Arcing from the artist’s nascent days at Black Mountain College in 1949 and touching upon almost every decade of production and exploration of unconventional materials and methods, James and Roslyn Marks assembled a collection of work by Robert Rauschenberg that is retrospective in scope and rich in art historical importance. Theirs is a collection forged first through friendship. The Marks’ Sanibel home was not far from Rauschenberg’s Captiva Island studio. Roslyn, known to friends as “Roz,” loved music as well as art; their mutual interests, proximity, and infectious personalities became the basis of a life-long relationship.
Sotheby’s is honored to present over a dozen works from the Marks Collection over the course of two seasons, three of which will be offered in the March 2 Contemporary Curated sale. With examples from almost every period of Rauschenberg’s career – the collection reads almost like a survey of his inimitable and diversely multi-faceted artistic vernacular. The earliest work in the collection was completed in 1949, a fundamental year defined by his experience under the tutelage of Josef Albers at the Black Mountain College in North Carolina, and then in New York, amongst the freewheeling environment of the Arts Students League. Two seminal examples in the collection from the early 1960s demonstrate the artist’s pioneering practice using solvent transfer, a rudimentary print process that anticipated the mass-produced language of Pop that was shortly to follow. In 1967, his technical audacity was evidenced again in his collaboration with Gemini G.E.L. of the largest hand-pulled print to date, Booster, a skeletal self-portrait of the artist himself. In the early 1970s, Rauschenberg incorporated used cardboard boxes into his work in the Egyptian series and experimented with printing on translucent fabrics in the Hoarfrosts. Influenced by Rauschenberg’s extensive international travels in the 1980s and 1990s, his works from this period engage a global perspective and transform these sights into personal visual poetry. They also employ a powerful new technique combining dye transfer with novel supports including large-scale paper and polylaminate panels.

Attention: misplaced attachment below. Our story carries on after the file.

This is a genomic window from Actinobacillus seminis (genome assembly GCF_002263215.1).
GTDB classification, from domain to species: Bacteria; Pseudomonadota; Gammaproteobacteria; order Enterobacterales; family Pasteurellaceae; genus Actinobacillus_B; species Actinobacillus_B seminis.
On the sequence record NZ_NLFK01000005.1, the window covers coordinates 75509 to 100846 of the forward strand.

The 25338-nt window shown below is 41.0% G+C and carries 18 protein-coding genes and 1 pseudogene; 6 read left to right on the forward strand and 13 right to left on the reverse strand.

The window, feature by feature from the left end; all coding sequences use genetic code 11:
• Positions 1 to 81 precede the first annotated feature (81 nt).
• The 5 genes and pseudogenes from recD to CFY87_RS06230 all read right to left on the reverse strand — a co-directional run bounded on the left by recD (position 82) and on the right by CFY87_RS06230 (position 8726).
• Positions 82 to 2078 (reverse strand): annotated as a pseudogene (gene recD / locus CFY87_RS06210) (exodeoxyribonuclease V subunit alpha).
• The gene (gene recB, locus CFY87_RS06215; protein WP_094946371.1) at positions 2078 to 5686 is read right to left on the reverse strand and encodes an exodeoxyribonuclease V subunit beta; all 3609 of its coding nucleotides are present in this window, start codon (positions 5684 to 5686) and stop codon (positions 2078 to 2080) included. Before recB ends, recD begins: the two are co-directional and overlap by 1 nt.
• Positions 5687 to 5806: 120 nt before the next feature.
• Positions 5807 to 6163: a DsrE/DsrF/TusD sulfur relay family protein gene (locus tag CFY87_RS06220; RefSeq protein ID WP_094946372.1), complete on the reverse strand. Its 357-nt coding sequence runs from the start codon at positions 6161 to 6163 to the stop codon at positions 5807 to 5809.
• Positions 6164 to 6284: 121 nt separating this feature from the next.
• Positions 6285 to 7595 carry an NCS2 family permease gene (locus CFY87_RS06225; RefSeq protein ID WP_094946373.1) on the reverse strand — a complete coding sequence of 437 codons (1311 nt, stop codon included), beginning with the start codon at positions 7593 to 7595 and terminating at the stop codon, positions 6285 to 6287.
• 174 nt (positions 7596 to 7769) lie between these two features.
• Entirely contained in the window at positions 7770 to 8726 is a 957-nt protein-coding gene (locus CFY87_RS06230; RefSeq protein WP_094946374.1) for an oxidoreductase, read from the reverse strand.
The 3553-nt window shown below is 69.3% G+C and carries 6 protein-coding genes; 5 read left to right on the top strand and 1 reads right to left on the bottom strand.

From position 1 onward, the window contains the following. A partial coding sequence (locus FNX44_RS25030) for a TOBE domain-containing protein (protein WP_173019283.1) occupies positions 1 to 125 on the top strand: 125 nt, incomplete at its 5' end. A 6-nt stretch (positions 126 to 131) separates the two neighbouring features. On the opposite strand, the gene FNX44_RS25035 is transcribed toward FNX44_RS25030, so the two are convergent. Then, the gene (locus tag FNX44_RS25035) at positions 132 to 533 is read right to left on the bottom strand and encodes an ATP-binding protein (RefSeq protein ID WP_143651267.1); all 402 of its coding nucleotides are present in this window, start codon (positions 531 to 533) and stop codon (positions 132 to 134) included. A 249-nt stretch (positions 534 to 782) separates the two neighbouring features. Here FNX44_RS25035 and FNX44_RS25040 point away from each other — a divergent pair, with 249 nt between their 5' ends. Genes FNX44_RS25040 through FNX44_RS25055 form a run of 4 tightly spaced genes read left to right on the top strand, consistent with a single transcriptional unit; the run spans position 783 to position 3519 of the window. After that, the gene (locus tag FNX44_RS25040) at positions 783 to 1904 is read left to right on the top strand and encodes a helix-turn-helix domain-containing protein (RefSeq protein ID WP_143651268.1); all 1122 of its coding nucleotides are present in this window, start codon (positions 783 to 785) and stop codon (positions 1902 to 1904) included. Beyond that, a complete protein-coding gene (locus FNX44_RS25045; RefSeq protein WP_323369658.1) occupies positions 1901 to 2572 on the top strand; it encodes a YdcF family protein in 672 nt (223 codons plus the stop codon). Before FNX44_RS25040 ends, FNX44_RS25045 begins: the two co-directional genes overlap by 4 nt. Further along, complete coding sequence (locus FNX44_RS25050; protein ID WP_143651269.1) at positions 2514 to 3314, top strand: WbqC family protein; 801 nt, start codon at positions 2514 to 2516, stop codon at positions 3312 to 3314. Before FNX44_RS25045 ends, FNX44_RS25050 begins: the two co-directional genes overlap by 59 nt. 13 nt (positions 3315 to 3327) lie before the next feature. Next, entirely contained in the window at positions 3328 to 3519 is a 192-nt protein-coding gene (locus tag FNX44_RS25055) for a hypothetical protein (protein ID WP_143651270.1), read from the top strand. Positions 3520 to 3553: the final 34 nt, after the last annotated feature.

The diversity of media pursued in the collection is a testament to the artist’s desire to challenge traditional notions of painting and break down the barriers separating different art forms. The materials represented in the Marks group include brass, aluminum, silk, polylaminate, wax, newsprint, tape, enamel, oil, acrylic, paper, steel and canvas. The images that appear in conjunction with and on these materials were culled from newspapers, magazines, and found posters, but mostly the artist’s camera. Rauschenberg blends together the realistic and the abstract, uniting otherwise disparate worlds and adding narrative to the space between life and art. It was Rauschenberg’s desire to have an audience of the world, to create a corpus of work that celebrated communication, freedom, and peace. As an inveterate inventor, his materials became the tools with which he could harness the power in images to create a window out. “There is no reason,” Rauschenberg has said, “not to consider the world one giant painting.” Offered concurrent with Rauschenberg’s first retrospective since his death in 2008 - currently on view at Tate Modern in London and then traveling to the Museum of Modern Art, New York and finally the San Francisco Museum of Modern Art – the Marks Collection presents alongside as a capsule into the artist’s epic vision, technical ingenuity, and love for life, in all its beautiful and messy permutations.
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